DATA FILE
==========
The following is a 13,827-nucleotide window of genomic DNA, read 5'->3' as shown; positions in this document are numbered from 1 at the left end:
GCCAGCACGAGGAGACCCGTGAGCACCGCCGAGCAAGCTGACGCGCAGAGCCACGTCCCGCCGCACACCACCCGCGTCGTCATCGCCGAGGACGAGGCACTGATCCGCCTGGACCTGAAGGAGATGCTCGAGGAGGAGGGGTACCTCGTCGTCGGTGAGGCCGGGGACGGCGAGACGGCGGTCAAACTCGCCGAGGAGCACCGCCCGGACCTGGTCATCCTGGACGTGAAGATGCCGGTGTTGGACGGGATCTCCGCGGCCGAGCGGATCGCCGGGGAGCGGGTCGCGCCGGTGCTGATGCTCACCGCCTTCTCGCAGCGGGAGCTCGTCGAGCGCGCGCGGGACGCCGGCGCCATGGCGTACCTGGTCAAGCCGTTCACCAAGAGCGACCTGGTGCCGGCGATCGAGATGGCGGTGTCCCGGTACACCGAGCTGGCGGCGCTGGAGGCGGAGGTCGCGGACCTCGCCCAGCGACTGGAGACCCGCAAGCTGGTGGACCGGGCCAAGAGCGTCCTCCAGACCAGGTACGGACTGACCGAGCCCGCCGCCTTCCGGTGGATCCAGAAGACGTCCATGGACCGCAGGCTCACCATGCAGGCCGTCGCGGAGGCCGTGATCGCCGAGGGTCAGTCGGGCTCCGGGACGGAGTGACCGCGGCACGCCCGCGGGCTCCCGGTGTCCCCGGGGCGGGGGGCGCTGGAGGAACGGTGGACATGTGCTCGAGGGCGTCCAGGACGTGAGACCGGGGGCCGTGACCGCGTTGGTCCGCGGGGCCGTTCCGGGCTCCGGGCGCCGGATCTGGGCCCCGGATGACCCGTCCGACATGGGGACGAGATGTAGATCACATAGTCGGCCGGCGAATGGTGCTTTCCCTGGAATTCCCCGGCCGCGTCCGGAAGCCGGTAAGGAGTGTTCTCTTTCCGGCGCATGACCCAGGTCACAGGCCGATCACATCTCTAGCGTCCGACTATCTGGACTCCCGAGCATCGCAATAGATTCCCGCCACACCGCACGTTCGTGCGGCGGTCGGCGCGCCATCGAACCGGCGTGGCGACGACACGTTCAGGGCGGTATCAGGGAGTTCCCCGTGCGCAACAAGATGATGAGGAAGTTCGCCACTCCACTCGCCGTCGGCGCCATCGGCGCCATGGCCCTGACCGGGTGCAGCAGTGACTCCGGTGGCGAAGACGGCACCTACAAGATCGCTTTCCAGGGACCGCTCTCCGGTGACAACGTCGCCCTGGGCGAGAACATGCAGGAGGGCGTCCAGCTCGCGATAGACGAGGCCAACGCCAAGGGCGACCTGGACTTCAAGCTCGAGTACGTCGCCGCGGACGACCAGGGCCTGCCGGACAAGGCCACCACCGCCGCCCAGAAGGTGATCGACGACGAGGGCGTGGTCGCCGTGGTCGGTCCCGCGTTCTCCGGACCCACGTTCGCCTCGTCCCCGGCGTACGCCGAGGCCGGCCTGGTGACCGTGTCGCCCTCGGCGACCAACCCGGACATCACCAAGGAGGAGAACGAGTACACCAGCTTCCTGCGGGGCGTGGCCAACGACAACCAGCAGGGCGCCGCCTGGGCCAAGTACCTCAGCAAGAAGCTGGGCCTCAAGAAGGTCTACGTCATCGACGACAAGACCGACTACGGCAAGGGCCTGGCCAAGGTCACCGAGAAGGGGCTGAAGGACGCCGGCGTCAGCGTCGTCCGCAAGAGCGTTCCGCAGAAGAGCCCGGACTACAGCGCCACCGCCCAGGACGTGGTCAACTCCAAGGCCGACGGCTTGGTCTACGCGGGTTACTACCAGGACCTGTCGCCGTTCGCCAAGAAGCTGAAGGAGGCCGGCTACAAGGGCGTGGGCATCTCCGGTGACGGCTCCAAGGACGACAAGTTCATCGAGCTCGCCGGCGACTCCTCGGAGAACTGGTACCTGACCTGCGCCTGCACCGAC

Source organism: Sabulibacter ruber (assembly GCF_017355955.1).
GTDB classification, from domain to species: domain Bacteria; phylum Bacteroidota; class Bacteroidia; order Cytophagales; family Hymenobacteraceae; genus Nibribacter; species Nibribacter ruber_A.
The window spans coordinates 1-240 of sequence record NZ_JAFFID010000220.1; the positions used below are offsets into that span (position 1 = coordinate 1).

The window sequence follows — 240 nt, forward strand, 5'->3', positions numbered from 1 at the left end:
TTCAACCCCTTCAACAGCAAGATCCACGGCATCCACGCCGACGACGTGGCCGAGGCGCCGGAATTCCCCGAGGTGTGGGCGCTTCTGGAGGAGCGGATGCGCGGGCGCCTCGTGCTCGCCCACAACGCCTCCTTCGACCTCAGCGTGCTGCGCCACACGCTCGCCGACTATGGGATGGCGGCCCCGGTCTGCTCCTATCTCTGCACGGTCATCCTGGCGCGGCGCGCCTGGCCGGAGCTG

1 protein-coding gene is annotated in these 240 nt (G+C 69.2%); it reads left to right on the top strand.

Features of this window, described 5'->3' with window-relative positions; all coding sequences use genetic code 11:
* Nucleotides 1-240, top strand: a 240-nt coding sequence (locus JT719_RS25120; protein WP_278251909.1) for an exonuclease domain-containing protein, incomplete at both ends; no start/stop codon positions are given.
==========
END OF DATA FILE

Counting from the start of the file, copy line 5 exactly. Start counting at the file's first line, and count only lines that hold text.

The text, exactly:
The window spans coordinates 1-240 of sequence record NZ_JAFFID010000220.1; the positions used below are offsets into that span (position 1 = coordinate 1).